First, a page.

Sales of new U.S. homes surged unexpectedly in February to their highest level since August, a Commerce Department (search) report showed on Wednesday, suggesting the housing market continues to benefit from low interest rates.

Commerce said sales of new homes rose a stronger-than-expected 5.8 percent to a seasonally adjusted 1.163 million annual pace in February, the fastest rate since August 2003's 1.190 million clip.

January new home purchases were revised lower, however, to a 1.099 million rate from the initially reported 1.106 million pace.

February's results came in above Wall Street expectations for sales at a 1.098 million rate and showed homebuyers were not deterred in February, even as builders slowed construction of homes. Homebuyers continued to be lured into the market by low mortgage interest rates.

Compared to February 2003, new home sales were up a hefty 24.4 percent.

Last week, Commerce said housing starts dipped 4.0 percent in February. Permits, seen as a gauge of future construction, were also off.

The dip was more surprising given the direction of interest rates lately. According to mortgage finance company Freddie Mac (search), the average interest rate on a conventional 30-year mortgage fell to 5.64 percent in February, the lowest since July 2003, from 5.74 percent in January.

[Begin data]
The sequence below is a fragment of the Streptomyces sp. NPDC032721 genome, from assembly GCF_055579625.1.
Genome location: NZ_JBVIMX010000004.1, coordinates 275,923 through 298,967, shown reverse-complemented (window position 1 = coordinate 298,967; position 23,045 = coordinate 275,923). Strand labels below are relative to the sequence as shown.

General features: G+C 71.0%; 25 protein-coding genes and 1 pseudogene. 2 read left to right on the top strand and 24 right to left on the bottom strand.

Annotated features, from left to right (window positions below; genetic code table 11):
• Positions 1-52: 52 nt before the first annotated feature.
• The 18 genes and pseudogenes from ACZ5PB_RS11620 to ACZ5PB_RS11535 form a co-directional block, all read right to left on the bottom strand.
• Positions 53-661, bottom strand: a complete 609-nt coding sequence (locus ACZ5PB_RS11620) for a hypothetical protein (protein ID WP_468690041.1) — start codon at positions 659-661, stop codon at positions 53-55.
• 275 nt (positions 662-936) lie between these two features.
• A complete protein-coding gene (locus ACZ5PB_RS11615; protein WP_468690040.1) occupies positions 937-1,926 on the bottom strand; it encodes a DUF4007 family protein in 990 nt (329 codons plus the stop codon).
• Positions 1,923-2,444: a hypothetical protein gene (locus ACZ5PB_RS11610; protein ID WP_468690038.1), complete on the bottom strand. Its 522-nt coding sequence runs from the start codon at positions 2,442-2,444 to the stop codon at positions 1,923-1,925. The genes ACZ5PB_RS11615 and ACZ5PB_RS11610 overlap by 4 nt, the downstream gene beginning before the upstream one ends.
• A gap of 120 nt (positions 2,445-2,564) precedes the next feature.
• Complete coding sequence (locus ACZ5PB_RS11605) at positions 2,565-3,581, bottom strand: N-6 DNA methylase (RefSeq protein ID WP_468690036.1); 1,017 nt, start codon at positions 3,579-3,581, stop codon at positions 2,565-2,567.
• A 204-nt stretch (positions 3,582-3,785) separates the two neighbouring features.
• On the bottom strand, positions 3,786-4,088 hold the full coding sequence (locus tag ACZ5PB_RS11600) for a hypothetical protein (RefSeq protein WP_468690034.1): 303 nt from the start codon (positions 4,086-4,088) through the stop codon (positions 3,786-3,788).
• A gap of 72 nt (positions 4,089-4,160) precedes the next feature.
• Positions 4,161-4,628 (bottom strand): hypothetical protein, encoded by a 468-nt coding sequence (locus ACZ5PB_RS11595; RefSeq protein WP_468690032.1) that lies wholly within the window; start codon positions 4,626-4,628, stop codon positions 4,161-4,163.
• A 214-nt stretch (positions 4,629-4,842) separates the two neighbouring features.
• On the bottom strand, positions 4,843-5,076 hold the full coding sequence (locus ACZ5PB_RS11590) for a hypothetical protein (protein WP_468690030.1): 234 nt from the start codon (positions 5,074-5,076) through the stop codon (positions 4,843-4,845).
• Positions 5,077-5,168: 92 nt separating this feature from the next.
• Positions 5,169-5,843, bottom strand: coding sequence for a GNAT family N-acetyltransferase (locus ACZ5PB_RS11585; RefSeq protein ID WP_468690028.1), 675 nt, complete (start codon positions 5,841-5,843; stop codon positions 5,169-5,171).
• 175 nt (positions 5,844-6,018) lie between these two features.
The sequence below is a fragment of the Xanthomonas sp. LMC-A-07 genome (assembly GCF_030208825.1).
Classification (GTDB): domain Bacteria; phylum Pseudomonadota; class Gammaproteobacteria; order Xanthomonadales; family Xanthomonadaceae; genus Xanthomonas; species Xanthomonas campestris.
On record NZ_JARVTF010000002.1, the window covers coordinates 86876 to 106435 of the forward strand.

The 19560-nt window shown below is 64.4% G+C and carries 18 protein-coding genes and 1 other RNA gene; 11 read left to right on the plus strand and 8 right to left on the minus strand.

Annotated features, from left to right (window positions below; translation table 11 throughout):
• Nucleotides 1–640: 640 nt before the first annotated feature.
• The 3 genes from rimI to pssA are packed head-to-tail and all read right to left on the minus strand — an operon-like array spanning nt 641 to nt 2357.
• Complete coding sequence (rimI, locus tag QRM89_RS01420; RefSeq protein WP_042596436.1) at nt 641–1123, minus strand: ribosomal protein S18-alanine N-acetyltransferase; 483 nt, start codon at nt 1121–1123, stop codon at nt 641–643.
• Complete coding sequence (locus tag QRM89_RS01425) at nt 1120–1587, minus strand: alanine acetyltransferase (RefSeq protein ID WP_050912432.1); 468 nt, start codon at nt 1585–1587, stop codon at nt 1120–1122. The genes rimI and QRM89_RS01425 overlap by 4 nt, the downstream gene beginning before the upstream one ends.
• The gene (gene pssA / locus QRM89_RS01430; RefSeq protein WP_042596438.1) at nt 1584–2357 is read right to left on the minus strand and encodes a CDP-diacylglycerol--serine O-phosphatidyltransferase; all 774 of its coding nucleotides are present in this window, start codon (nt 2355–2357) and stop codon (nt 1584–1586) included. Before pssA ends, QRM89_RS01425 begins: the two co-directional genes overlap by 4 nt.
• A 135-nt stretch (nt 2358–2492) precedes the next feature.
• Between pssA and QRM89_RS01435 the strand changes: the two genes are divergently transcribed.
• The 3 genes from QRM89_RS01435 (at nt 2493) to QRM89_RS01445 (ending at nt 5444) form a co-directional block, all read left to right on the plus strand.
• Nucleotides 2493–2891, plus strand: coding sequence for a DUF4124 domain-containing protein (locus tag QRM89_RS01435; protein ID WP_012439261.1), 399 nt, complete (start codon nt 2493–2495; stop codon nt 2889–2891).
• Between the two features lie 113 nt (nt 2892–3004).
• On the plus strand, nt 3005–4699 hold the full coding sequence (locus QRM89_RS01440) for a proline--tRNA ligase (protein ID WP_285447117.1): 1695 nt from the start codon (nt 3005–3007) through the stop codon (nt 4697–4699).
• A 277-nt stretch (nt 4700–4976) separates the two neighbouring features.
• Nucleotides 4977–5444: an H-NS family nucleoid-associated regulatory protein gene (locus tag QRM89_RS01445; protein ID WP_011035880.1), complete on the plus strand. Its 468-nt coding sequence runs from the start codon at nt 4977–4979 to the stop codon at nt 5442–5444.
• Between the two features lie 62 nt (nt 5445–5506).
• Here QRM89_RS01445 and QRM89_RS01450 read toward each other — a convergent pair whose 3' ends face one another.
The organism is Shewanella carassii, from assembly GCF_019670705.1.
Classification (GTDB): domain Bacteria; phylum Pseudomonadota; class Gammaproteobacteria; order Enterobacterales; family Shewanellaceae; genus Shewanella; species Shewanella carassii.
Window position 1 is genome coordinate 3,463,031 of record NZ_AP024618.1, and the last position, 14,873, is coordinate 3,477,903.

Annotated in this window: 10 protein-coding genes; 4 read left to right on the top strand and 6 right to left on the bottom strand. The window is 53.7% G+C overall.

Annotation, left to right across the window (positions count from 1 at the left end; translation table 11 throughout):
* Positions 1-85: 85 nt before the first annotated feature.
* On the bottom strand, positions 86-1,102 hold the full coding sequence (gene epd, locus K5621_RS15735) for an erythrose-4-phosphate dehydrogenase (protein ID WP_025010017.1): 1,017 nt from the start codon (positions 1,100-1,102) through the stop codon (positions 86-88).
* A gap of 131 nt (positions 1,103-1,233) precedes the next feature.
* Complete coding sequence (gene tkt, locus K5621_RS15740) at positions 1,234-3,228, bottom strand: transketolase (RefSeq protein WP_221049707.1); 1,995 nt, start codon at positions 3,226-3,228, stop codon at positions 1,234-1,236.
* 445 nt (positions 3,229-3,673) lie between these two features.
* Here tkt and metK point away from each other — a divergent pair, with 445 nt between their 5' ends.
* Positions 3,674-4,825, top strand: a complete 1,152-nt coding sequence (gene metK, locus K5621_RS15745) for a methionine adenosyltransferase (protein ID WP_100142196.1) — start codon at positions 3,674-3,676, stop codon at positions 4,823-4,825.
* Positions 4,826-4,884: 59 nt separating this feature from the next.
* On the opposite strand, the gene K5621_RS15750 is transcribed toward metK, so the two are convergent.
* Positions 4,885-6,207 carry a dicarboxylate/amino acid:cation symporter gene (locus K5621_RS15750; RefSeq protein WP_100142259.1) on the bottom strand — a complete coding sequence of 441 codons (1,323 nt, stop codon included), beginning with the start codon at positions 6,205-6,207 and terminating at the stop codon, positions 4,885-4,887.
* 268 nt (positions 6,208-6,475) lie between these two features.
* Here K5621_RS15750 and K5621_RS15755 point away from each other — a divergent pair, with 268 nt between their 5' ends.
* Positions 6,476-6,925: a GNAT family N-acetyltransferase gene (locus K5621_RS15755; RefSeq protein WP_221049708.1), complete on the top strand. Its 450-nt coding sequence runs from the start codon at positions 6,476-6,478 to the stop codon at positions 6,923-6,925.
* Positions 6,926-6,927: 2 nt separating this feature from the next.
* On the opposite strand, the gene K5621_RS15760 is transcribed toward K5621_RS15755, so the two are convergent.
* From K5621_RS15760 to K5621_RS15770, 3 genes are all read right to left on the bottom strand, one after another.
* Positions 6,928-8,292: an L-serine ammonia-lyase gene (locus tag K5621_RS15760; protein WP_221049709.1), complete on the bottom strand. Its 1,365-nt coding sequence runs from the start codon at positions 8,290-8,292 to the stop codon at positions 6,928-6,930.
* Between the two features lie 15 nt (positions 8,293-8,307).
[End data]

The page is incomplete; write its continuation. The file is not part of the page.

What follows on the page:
Still, some analysts have bumped up their expectations for the housing market in 2004 as interest rates don't appear set to rise as quickly as previously thought.

Wednesday's report showed new home demand running ahead of supply in February.

The supply of new homes relative to demand dipped in February, and, at 3.8 months' worth, showed the leanest inventory of new homes on the market since September.

Sales were strongest in the West, where they raced ahead by 28.5 percent compared to January, and the Northeast, where they posted a 12.0 percent gain. Northeast sales, at a 103,000 annual rate, were at their highest level since January 1997.

Sales in the Midwest slid 10.6 percent while purchases in the South were off by 1.2 percent in February.